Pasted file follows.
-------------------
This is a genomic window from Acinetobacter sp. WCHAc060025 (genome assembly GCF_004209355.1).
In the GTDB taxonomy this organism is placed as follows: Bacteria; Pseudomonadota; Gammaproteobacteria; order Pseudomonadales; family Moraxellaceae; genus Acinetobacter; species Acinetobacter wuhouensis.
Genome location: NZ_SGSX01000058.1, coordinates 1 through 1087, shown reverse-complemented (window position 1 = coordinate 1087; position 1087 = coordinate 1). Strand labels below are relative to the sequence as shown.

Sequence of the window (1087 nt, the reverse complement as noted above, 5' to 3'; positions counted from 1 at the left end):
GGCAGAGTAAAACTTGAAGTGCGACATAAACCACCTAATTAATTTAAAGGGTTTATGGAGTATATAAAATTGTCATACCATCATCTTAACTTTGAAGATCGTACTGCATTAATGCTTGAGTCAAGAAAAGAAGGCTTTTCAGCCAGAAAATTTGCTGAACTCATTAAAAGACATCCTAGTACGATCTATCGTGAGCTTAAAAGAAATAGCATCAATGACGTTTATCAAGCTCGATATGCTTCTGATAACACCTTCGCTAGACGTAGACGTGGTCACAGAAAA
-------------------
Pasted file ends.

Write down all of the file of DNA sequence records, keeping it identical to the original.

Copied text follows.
This is a genomic window from Acinetobacter sp. WCHAc060025 (genome assembly GCF_004209355.1).
In the GTDB taxonomy this organism is placed as follows: Bacteria; Pseudomonadota; Gammaproteobacteria; order Pseudomonadales; family Moraxellaceae; genus Acinetobacter; species Acinetobacter wuhouensis.
Genome location: NZ_SGSX01000058.1, coordinates 1 through 1087, shown reverse-complemented (window position 1 = coordinate 1087; position 1087 = coordinate 1). Strand labels below are relative to the sequence as shown.

Sequence of the window (1087 nt, the reverse complement as noted above, 5' to 3'; positions counted from 1 at the left end):
GGCAGAGTAAAACTTGAAGTGCGACATAAACCACCTAATTAATTTAAAGGGTTTATGGAGTATATAAAATTGTCATACCATCATCTTAACTTTGAAGATCGTACTGCATTAATGCTTGAGTCAAGAAAAGAAGGCTTTTCAGCCAGAAAATTTGCTGAACTCATTAAAAGACATCCTAGTACGATCTATCGTGAGCTTAAAAGAAATAGCATCAATGACGTTTATCAAGCTCGATATGCTTCTGATAACACCTTCGCTAGACGTAGACGTGGTCACAGAAAA